The two most significant issues in treating addiction are getting the addict to acknowledge that they have a problem and need help to recover and relapse during the recovery process.
Pinpointing treatment methodologies and helping the addict to prevent future relapses whenever possible is the ultimate treatment goal, which is commonly tied to mental health issues.
Almost 8 million American adults suffer from both substance abuse and mental health disorders simultaneously, according to the Substance Abuse and Mental Health Services Administration (SAMHSA).
The good news is that recovery is achievable as evidenced by the success of many AA, CA, and NA 12 step members as well as treatment success at addiction rehabilitation centers using other protocols including Dialectical Behavior Therapy (DBT), which has proven exceedingly effective.
DBT is a therapy developed in the 1980’s by Marsha Linehan, Ph.D. as an offshoot of Cognitive Behavioral Therapy (CBT) that combines the premises of CBT with the practice of Radical Acceptance.
Originally developed to help patients suffering from self-destructive impulses like burning and cutting, Linehan quickly discovered its effectiveness in her treatment of borderline personality disorder.
Even patients whose conditions had in the past been considered untreatable were responding to DBT. It quickly brought new hope for the treatment of many other diseases, especially those characterized by self-destructive behavior such as substance abuse.
DBT has proven so effective in treating addiction; it has been adopted by many treatment centers and mental health professionals as a way of helping patients rewire their thinking, improve their ability to cope with emotions, and ultimately change their behavior.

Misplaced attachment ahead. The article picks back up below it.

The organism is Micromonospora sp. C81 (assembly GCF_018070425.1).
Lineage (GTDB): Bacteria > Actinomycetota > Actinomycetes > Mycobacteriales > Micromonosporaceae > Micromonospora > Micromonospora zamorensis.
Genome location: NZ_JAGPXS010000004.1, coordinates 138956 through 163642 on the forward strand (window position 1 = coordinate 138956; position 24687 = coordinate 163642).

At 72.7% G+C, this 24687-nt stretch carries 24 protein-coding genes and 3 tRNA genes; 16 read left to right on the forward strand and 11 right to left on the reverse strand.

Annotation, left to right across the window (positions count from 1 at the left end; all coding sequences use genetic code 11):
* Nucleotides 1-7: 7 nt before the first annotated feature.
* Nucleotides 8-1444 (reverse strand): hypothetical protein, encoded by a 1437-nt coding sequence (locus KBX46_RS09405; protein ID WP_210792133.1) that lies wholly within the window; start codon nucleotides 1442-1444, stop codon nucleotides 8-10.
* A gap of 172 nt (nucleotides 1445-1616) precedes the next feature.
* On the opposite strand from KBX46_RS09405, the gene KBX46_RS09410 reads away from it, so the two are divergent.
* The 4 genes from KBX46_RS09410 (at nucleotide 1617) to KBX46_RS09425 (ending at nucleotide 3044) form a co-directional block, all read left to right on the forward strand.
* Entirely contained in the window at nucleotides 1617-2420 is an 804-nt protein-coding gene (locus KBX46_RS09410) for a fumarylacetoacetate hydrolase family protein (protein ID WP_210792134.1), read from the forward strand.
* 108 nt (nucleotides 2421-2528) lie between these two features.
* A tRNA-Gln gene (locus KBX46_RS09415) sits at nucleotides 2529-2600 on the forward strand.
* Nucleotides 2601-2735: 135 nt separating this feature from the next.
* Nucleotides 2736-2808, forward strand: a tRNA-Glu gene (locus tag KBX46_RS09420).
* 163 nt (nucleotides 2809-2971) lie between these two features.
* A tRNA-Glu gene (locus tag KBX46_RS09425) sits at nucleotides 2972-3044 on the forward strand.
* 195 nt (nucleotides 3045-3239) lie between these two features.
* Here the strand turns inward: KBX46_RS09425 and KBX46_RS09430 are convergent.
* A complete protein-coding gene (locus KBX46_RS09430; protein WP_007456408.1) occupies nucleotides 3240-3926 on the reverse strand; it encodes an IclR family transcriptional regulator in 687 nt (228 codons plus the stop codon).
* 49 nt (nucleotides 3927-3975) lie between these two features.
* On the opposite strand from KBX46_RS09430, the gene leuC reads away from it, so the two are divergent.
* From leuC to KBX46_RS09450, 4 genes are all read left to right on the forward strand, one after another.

DBT zeroes in on breaking the flow of negative thought patterns and the resulting behavior using four main modalities including balancing emotions, practicing mindfulness, developing healthy interpersonal skills, and increasing tolerance for stress.
The gist is that all thoughts, emotions, and behaviors are learned and therefore can be unlearned in a nurturing and supportive environment.
What makes DBT different from CBT is the focus on validation that leads to self-acceptance. Linehan found that CBT principles combined with validation and self-acceptance were keys to effectively disrupting and redirecting previously self-destructive behavior into positive thoughts, emotions, and behaviors.
DBT is comprised of four main skill groups that each have skill subsets. When all four main groups of skills are learned and utilized, the individual can experience significant recovery.
The amazing thing about DBT is that even when one or two skills are practiced, the patient’s life can show signs of improvement. That is indeed a testament to its effectiveness, particularly as it applies in the treatment of addiction.
The four skill groups mentioned below go deeper and require consistent effort on the part of the patient as well as positive feedback and nurturing from the practitioner during treatment.
There’s a lot of talk in spiritual circles today about the practice of mindfulness often associated with the stereotypical meditator sitting with legs crossed in the lotus position.
But meditation can happen anytime, anywhere, in any position or while walking, eating, or doing other activities. It is merely the practice of focusing the mind while existing, so one can choose to meditate, or be mindful, at any time.
In DBT, core mindfulness is the process of learning how to master the mind instead of allowing the mind to run the show. It is taught by using the what skills – observe, describe, and participate and the how skills – non-judgmentally, one-mindfully, and effectively. These are broken down into more bite-size skills as follows: